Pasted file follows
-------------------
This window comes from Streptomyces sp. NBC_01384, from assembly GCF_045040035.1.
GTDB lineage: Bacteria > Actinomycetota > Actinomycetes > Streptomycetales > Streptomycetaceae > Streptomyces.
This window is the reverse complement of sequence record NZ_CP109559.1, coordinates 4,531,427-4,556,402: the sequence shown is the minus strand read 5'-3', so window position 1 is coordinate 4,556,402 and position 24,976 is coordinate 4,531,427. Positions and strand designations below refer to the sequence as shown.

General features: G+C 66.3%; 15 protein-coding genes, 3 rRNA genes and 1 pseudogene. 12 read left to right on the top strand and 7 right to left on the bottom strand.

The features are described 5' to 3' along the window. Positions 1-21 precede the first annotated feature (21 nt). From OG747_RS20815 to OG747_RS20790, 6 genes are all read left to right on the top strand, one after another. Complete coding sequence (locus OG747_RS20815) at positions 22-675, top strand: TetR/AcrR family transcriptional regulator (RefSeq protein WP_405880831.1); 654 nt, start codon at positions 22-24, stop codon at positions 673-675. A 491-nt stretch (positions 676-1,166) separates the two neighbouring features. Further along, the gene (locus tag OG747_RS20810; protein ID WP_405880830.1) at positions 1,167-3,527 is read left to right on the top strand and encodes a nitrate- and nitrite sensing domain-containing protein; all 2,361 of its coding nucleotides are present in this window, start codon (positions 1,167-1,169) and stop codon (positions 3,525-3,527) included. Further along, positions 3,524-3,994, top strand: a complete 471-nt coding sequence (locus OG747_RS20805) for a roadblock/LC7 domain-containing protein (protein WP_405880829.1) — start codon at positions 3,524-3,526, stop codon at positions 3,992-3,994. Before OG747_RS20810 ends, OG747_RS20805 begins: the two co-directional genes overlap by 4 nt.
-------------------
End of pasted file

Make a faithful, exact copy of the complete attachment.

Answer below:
This window comes from Streptomyces sp. NBC_01384, from assembly GCF_045040035.1.
GTDB lineage: Bacteria > Actinomycetota > Actinomycetes > Streptomycetales > Streptomycetaceae > Streptomyces.
This window is the reverse complement of sequence record NZ_CP109559.1, coordinates 4,531,427-4,556,402: the sequence shown is the minus strand read 5'-3', so window position 1 is coordinate 4,556,402 and position 24,976 is coordinate 4,531,427. Positions and strand designations below refer to the sequence as shown.

General features: G+C 66.3%; 15 protein-coding genes, 3 rRNA genes and 1 pseudogene. 12 read left to right on the top strand and 7 right to left on the bottom strand.

The features are described 5' to 3' along the window. Positions 1-21 precede the first annotated feature (21 nt). From OG747_RS20815 to OG747_RS20790, 6 genes are all read left to right on the top strand, one after another. Complete coding sequence (locus OG747_RS20815) at positions 22-675, top strand: TetR/AcrR family transcriptional regulator (RefSeq protein WP_405880831.1); 654 nt, start codon at positions 22-24, stop codon at positions 673-675. A 491-nt stretch (positions 676-1,166) separates the two neighbouring features. Further along, the gene (locus tag OG747_RS20810; protein ID WP_405880830.1) at positions 1,167-3,527 is read left to right on the top strand and encodes a nitrate- and nitrite sensing domain-containing protein; all 2,361 of its coding nucleotides are present in this window, start codon (positions 1,167-1,169) and stop codon (positions 3,525-3,527) included. Further along, positions 3,524-3,994, top strand: a complete 471-nt coding sequence (locus OG747_RS20805) for a roadblock/LC7 domain-containing protein (protein WP_405880829.1) — start codon at positions 3,524-3,526, stop codon at positions 3,992-3,994. Before OG747_RS20810 ends, OG747_RS20805 begins: the two co-directional genes overlap by 4 nt.